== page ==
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14 Comments

  • Reply Jeff |

    I’m proud of you for cutting it up. But I hate Bank of America. They violate federal law and give bank accounts who can’t prove their identity. I really dont trust any major bank or mortgage provider. Countrywide sent me the same mail about my information. (when countrywide existed)

  • Reply Bobbi |

    Slice the parachute! Just do it. You have lived without it for a while now and there is nothing that says you can’t open an Amex or another card just to have…just beware that it could happen to them also.

  • Reply freedom journey |

    I can only imagine how good it feels to cut that card up knowing there is money in the bank in case of emergencies. Green with envy here! 🙂

  • Reply Michelle H. |

    Are you planning to close the account also? Your info could still be compromised as long as it’s open. It will slightly affect your credit score if you close it but I don’t think very much or for very long. It would be worth the peace of mind to me.
    Blessings!

  • Reply Jen |

    Oh, it isn’t just BoA. I have a Citi card that’s had to be replaced twice because it’s been compromised. The banks do their best (mostly) but it’s hard to control what all the retailers do. Add to that the fact you have professional hackers working with organized crime to get people’s info and it becomes very hard for the security people to keep up. Once you solve one way of hacking the computers someone comes up with another way.

    In my case Citi caught fraudulent use on my card before I did, notified me, and sent me a new card. I found them to be very good at handling things like this.

  • Reply James |

    They just sent me a new debit card for this reason. I’m a little bummed, since I’ve had the old number for MANY years and have it memorized.

  • Reply matthew |

    I had the same problem with Bank of America.. we got a card with a $500 limit with the checking account that we opened. We pretty much threw it in the sock drawer. After some time passed we had charges appear on the card for insurance and other 3rd party services that we never approved and or asked for. They throw on these things and if you pay it or miss it your stuck with it and no one in Customer service seems to know what to do and you always have to go to the CS manager in order to have the charges refunded.

  • Reply David Bibby |

    Beks,

    Congratulations on taking the bold step to cut up your credit card. Even more so than that is the leap of faith you took in relying on ONLY your cash reserve for emergencies.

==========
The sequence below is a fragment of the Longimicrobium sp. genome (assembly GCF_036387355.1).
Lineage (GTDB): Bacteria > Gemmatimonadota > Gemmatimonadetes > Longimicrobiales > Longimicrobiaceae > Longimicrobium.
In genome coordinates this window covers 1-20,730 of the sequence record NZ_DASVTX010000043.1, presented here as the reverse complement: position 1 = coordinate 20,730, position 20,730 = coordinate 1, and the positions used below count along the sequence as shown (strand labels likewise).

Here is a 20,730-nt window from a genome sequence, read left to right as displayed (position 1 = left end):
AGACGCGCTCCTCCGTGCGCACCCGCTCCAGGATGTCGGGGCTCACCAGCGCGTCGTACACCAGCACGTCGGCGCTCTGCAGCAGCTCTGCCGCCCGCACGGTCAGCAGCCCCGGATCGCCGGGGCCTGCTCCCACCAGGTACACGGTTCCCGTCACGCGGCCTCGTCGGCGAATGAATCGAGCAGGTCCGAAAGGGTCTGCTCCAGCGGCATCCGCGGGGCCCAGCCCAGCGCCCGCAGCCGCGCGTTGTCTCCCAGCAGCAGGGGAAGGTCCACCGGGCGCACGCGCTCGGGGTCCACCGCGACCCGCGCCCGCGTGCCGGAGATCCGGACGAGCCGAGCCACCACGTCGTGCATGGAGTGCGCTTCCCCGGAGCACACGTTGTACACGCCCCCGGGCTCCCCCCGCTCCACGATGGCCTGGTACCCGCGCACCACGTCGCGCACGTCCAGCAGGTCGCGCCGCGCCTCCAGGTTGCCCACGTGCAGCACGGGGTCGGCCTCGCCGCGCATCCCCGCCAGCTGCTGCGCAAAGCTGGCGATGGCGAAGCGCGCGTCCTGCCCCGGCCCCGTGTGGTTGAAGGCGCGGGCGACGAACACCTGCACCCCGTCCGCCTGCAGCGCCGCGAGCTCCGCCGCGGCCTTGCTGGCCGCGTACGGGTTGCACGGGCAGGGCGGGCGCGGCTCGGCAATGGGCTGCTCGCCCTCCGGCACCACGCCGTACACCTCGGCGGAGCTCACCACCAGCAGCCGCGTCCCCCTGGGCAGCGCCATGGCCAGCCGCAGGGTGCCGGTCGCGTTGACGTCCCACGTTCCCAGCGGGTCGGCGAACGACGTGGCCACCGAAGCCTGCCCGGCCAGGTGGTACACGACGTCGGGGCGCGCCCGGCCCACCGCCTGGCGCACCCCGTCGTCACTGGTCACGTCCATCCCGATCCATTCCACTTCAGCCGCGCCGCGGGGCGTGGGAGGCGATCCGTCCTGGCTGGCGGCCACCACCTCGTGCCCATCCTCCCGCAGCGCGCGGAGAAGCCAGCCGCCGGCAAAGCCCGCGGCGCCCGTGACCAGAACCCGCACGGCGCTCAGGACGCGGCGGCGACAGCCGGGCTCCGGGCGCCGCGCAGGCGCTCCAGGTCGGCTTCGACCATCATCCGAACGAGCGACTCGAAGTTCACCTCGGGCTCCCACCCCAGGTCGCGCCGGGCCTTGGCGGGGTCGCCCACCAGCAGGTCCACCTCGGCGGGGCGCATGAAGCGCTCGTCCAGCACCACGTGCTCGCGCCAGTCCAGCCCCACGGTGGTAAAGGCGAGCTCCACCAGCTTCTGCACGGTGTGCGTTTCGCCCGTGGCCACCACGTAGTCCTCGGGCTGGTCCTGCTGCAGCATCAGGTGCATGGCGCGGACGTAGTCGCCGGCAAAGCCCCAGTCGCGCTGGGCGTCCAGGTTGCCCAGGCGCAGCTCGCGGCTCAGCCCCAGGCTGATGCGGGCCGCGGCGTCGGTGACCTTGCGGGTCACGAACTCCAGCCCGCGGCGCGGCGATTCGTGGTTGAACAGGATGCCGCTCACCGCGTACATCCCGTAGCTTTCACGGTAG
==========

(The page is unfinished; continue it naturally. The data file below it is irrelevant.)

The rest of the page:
I too am working on building my 6 month cash reserve. I have no debt (other than my house) and we recently had a small emergency.

    We had a flat tire, and our spare was flat too. This is where I might have been inclined to USE credit, but instead, we did some research, found cheap tires and paid cash for the repair, and we didn’t even touch the emergency fund.

    When you are building the emergency fund, many of the so-called emergencies are seen for what they really are… no big deal.

  • Reply David Bibby |

    I just realized that I was off topic in my last comment…

    One company that I used to work for had a laptop stolen that contained all our social security numbers and other payroll information.

    To better protect the employees, they gave EVERYONE in the company a 1 year gold package of Equifax Credit monitoring.

    This was nice because we could see if any damage was caused by the slip up.

    Has BOA done anything to make you feel more secure? Have they giving you FREE monitoring for the next year?

    If not.. I’d say it time to drop ’em as your bank.

  • Reply Brianne |

    They sent me the same letter. It appeared in the mail right after I got back from my honeymoon in the Caribbean. Luckily, they didn’t actually cancel my old card since I needed to use it overseas. (Provides more protection than my debit card.)

    I don’t use the credit card usually, but I used it for the final wedding expenses since I knew I could pay it off with gifts from the wedding. That payment goes off this week.

  • Reply Penny |

    Congratulations! I left B of A years ago when they magically, out of nowhere, increased the rate on my 30-year FIXED RATE mortgage. Though they eventually fixed it, I refinanced away from them to a credit union immediately.

  • Reply James |

    Congratulations! not every one got the heart to cut the credit card, most people leav on credit, we need protection from the banks, they are the one leaking the information.

So, what do you think ?